My Outreachy internship is already more than halfway through.
After being somewhat lost in the beginning, I managed to grasp the basic concepts of Gtk+ and the way the applications are written. I have only scratched the surface, but I started to have a lot of fun while coding and grew very fond of my project(s) which I now can't imagine leaving.

Anyhow, in this post, I would like to present my project(s)/community and describe in more detail what I am working on.

To refresh your memory: I am designing and implementing an (initial) integration of Gtranslator and Damned Lies. They are both applications (the former a desktop app, the latter a web app) for translators of the GNOME project.

About Gtranslator

Gtranslator is a GetText PO file editor for GNOME. Besides basic editing, it supports message ordering, searching and replacing text, adding comments to translations and multiple plural forms. It also allows to set up multiple translator profiles in which a user specifies their details and the language they are translating into. Based on these, Gtranslator can then generate headers of the PO file, and also checks for mismatch of the file's and user profile's plural forms.

About Damned Lies

Damned Lies (DL) is a web app for managing localisation of the GNOME project. It is organized around languages and teams with information about their coordinator, members, RSS feed and (other) related links. It also contains a list of modules (these are apps, libraries, and other components of the GNOME environment) and, on their respective pages, basic information about the module as well as maintainers' contacts, branches and—the most relevant part for us—a link to detailed page for every language, which includes information about the module translation state, history of actions, links to POT and PO files and statistics of translated strings (overall percentage, number of completed, missing and fuzzy translations).

The key feature is the interface for the flow of the translation process. Translators are able to download the corresponding PO file, then edit it to add or modify translations, and afterwards upload the new version. Changes are then merged with existing translations, i.e. committed to the module repository.

Integration or This is where I come in

Currently, the workflow of translators (in those teams that use Damned Lies to organize and upload their files) is as follows:

  1. download the PO file from Damned Lies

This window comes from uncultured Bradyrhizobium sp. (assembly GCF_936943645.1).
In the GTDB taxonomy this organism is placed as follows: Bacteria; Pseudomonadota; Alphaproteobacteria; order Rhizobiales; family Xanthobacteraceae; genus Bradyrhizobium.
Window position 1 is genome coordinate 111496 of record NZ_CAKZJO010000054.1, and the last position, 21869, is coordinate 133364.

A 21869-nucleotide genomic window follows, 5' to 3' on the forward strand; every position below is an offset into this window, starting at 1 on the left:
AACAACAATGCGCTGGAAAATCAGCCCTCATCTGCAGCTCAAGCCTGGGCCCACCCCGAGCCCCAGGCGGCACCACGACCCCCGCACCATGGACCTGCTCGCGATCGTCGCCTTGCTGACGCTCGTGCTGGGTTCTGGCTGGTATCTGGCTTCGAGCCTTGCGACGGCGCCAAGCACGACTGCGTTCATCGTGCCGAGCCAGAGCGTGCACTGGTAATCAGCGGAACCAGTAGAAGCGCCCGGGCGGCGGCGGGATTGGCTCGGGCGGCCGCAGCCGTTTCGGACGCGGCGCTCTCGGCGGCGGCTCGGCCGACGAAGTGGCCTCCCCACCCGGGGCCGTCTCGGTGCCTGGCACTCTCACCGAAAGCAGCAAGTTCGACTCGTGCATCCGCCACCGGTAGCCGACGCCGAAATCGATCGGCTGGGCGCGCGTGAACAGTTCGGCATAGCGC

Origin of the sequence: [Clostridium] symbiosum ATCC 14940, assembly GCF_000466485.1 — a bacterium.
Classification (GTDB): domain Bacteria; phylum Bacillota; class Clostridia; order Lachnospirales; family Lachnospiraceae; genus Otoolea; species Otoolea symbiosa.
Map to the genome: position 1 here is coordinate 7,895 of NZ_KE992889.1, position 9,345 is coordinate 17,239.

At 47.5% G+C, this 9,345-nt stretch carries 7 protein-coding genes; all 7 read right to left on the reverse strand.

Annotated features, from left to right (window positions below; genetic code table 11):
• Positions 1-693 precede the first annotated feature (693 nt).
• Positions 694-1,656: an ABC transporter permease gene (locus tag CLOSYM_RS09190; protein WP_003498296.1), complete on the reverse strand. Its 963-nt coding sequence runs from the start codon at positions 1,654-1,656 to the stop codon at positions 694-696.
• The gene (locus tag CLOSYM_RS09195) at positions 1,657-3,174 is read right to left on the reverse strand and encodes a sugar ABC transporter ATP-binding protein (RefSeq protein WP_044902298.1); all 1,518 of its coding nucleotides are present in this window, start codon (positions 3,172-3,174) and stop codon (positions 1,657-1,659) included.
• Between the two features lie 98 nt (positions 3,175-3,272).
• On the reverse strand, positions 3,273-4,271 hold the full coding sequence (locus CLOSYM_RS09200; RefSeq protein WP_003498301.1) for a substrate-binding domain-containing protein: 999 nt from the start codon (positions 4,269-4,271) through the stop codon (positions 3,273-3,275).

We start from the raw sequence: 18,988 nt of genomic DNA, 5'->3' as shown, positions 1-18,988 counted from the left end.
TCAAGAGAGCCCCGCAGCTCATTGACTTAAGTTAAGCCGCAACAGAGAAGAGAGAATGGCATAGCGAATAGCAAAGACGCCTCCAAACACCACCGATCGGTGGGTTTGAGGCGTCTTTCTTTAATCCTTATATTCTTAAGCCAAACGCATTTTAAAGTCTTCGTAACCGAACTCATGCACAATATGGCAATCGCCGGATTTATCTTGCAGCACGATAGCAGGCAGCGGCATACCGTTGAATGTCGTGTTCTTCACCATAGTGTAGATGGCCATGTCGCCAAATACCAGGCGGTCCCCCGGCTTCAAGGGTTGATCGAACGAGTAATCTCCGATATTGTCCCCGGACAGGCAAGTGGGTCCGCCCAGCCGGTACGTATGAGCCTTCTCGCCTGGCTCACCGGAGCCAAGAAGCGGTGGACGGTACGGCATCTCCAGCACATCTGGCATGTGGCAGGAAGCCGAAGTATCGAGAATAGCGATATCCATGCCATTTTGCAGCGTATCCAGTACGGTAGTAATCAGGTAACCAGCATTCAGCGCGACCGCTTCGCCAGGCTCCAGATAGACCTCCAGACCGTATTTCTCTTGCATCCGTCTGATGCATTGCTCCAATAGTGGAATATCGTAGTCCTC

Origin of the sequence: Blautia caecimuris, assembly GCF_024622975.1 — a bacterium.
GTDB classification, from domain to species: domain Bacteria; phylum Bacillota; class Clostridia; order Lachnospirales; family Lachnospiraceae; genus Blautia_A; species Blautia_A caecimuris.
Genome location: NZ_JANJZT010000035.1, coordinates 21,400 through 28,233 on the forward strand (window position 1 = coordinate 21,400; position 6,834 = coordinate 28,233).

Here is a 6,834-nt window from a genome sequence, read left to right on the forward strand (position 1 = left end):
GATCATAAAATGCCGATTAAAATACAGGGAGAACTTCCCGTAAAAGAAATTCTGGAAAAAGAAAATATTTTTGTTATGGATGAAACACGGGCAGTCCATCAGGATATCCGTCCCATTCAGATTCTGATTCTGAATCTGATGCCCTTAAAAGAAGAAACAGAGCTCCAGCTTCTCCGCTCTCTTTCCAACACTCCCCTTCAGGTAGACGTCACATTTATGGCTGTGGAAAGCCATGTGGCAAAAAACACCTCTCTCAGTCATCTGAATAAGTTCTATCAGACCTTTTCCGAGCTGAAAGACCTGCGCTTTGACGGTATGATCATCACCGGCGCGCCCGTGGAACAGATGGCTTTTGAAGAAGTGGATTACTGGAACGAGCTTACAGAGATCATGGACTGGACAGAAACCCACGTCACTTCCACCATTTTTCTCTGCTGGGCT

2. open it in the editor (Gtranslator)
  3. edit and save the file
  4. upload it to Damned Lies

The first goal is to eliminate the initial redundant steps: saving and opening the file manually. The idea is to load the translation file directly in Gtranslator, thus skipping steps 1 and 2. In order to carry this out, we need the path to the file; and to uniquely specify the file, we need to know

  • which module and
  • which domain (e.g. 'UI translations' or 'User Guide') we are translating
  • into which language and
  • in which branch (this can be, for example, master or something like gnome-3-30).

In addition to the features mentioned before, Damned Lies also provides an (older) API to get lists of modules, teams, languages and releases. Based on what we have just listed, we need additional information to be able to define the file we require. The Damned Lies team has already prepared a new API with new and updated endpoints which return the data we need, so we are good to go!

For now, I have prepared the widgets (dropdowns) with values from DL API; after a user has selected a value from all (four), an additional call to API is executed to get the path to the file the user wants to load. Lastly, the file is loaded into Gtranslator.

Further integration and improvements

Both Damned Lies as a whole and the translation workflow specifically are much more expansive and there are numerous other possibilities on how to integrate them with Gtranslator. Looking at the steps above, the next logical improvement would be uploading the updated file directly from Gtranslator instead of uploading it manually through the web app.

Since a user has to be logged in to contribute to a PO file, a login widget would have to be added to Gtranslator to handle the authentication. When we would have that, we could also take into account that translators are usually part of one team, so we could, for example, omit manually selecting the language.

This is a story for another time, though.